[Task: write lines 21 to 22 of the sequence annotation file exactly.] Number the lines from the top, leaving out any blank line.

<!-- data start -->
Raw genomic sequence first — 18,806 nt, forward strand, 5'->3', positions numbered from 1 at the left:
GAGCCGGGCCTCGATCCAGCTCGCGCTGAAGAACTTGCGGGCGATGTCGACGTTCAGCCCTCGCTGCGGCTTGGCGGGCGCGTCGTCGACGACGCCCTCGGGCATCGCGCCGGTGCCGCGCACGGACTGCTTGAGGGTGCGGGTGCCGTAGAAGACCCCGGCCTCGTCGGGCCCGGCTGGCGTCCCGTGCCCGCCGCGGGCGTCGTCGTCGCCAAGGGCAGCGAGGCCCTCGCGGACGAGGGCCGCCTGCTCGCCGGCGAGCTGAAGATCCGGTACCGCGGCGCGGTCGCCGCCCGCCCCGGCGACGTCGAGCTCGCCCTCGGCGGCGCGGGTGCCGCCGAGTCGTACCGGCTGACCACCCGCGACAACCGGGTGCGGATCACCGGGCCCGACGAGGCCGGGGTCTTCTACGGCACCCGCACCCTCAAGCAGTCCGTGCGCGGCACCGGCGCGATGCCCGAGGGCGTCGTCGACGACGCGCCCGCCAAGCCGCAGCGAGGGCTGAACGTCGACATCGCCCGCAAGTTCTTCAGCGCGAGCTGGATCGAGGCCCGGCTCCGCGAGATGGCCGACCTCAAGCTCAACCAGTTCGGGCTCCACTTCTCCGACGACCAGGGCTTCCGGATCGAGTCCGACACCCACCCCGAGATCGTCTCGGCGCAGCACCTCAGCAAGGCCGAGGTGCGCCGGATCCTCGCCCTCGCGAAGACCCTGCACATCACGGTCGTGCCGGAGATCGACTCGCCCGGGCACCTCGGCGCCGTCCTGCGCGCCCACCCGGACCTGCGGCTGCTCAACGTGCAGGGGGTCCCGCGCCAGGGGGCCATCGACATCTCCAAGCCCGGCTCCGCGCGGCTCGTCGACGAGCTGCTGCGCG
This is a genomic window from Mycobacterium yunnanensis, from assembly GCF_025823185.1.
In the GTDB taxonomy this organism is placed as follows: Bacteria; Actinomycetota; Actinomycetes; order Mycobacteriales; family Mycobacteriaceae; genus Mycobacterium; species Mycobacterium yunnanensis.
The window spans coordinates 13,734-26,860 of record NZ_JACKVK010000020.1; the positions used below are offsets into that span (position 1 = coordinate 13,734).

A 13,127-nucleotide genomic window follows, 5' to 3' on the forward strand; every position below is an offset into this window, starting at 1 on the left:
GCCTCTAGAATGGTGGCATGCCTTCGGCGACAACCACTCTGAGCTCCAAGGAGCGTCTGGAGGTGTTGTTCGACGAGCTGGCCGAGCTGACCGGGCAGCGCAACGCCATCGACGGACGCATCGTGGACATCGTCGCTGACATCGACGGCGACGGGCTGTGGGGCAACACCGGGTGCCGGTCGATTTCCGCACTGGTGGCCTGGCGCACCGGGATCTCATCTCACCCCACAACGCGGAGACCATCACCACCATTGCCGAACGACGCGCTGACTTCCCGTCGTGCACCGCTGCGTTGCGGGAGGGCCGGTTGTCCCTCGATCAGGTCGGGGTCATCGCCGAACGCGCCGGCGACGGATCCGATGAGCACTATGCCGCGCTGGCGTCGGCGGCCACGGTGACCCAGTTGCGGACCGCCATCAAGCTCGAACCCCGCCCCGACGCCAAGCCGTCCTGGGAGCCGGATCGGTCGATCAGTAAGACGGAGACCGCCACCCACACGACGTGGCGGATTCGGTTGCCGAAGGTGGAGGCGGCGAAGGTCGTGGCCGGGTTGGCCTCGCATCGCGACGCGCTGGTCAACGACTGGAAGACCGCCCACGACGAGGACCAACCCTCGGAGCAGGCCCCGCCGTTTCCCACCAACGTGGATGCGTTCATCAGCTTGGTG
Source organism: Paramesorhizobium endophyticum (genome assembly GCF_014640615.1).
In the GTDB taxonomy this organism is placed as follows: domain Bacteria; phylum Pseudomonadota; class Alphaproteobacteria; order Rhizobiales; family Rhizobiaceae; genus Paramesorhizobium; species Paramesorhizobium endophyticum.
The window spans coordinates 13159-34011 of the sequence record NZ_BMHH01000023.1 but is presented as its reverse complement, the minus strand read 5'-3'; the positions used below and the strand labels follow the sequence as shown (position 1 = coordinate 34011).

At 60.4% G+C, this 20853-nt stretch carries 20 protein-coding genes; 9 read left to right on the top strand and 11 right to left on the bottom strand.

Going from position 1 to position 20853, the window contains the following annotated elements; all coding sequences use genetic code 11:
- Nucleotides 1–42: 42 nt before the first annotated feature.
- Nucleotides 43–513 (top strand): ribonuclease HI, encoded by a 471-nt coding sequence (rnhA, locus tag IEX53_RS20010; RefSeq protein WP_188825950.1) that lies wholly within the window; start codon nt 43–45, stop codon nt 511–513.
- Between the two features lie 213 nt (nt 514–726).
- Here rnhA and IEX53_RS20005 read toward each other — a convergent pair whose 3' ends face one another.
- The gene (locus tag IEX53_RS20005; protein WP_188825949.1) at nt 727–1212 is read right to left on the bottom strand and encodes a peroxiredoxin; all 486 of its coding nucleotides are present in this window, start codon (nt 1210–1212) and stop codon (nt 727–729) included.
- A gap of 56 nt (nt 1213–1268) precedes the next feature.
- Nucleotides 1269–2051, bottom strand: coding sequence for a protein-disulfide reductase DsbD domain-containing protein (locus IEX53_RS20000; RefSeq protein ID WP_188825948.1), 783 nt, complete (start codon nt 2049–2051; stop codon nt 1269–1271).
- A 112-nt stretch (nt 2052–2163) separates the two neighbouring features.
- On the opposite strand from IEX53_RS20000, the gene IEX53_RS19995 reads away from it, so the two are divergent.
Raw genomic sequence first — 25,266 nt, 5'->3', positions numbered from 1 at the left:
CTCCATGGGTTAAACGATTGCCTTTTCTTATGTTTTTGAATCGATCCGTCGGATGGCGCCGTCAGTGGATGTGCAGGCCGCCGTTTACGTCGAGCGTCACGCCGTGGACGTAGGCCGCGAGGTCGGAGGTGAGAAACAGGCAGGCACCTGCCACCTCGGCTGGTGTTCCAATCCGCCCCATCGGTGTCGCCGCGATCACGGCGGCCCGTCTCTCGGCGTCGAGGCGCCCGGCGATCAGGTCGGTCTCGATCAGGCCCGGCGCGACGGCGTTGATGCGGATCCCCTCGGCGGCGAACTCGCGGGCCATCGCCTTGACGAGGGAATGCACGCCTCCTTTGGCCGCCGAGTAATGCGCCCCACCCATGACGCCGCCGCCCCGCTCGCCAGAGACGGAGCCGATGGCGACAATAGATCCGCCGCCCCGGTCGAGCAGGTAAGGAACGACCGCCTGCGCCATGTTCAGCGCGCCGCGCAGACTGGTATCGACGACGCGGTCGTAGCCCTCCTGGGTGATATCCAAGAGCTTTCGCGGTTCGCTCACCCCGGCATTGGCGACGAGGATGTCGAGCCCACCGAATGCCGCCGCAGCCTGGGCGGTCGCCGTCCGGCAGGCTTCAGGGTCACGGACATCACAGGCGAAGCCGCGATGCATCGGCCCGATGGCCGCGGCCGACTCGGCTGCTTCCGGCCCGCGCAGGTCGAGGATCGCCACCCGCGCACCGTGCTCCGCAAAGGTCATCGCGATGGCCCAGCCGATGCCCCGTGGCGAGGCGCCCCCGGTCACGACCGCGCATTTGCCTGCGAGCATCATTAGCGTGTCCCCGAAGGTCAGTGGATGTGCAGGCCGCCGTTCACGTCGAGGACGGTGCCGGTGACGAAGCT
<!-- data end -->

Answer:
- On the opposite strand from IEX53_RS20000, the gene IEX53_RS19995 reads away from it, so the two are divergent.
Raw genomic sequence first — 25,266 nt, 5'->3', positions numbered from 1 at the left: